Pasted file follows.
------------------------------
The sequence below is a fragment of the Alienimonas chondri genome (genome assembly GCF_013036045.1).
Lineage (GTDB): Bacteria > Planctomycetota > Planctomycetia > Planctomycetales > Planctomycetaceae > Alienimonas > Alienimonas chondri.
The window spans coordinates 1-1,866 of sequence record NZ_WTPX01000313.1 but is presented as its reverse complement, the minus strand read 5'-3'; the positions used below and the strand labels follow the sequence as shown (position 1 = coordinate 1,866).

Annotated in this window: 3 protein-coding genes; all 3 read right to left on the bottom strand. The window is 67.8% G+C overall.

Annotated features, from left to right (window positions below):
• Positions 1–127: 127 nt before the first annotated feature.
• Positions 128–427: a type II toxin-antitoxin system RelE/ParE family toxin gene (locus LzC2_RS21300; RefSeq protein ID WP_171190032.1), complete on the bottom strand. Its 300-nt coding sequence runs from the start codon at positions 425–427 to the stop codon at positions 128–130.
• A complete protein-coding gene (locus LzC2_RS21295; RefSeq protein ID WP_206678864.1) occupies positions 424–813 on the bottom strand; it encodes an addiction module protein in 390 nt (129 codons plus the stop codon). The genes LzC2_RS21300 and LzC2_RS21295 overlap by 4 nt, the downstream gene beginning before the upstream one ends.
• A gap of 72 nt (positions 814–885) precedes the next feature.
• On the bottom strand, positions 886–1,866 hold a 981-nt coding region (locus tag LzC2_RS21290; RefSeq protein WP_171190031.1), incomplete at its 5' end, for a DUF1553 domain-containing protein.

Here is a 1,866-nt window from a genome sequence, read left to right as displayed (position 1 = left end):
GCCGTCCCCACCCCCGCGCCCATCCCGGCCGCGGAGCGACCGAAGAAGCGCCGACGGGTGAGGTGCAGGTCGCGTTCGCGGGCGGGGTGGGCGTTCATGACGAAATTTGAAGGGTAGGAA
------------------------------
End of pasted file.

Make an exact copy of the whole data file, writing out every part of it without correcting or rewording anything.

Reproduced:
The sequence below is a fragment of the Alienimonas chondri genome (genome assembly GCF_013036045.1).
Lineage (GTDB): Bacteria > Planctomycetota > Planctomycetia > Planctomycetales > Planctomycetaceae > Alienimonas > Alienimonas chondri.
The window spans coordinates 1-1,866 of sequence record NZ_WTPX01000313.1 but is presented as its reverse complement, the minus strand read 5'-3'; the positions used below and the strand labels follow the sequence as shown (position 1 = coordinate 1,866).

Annotated in this window: 3 protein-coding genes; all 3 read right to left on the bottom strand. The window is 67.8% G+C overall.

Annotated features, from left to right (window positions below):
• Positions 1–127: 127 nt before the first annotated feature.
• Positions 128–427: a type II toxin-antitoxin system RelE/ParE family toxin gene (locus LzC2_RS21300; RefSeq protein ID WP_171190032.1), complete on the bottom strand. Its 300-nt coding sequence runs from the start codon at positions 425–427 to the stop codon at positions 128–130.
• A complete protein-coding gene (locus LzC2_RS21295; RefSeq protein ID WP_206678864.1) occupies positions 424–813 on the bottom strand; it encodes an addiction module protein in 390 nt (129 codons plus the stop codon). The genes LzC2_RS21300 and LzC2_RS21295 overlap by 4 nt, the downstream gene beginning before the upstream one ends.
• A gap of 72 nt (positions 814–885) precedes the next feature.
• On the bottom strand, positions 886–1,866 hold a 981-nt coding region (locus tag LzC2_RS21290; RefSeq protein WP_171190031.1), incomplete at its 5' end, for a DUF1553 domain-containing protein.

Here is a 1,866-nt window from a genome sequence, read left to right as displayed (position 1 = left end):
GCCGTCCCCACCCCCGCGCCCATCCCGGCCGCGGAGCGACCGAAGAAGCGCCGACGGGTGAGGTGCAGGTCGCGTTCGCGGGCGGGGTGGGCGTTCATGACGAAATTTGAAGGGTAGGAA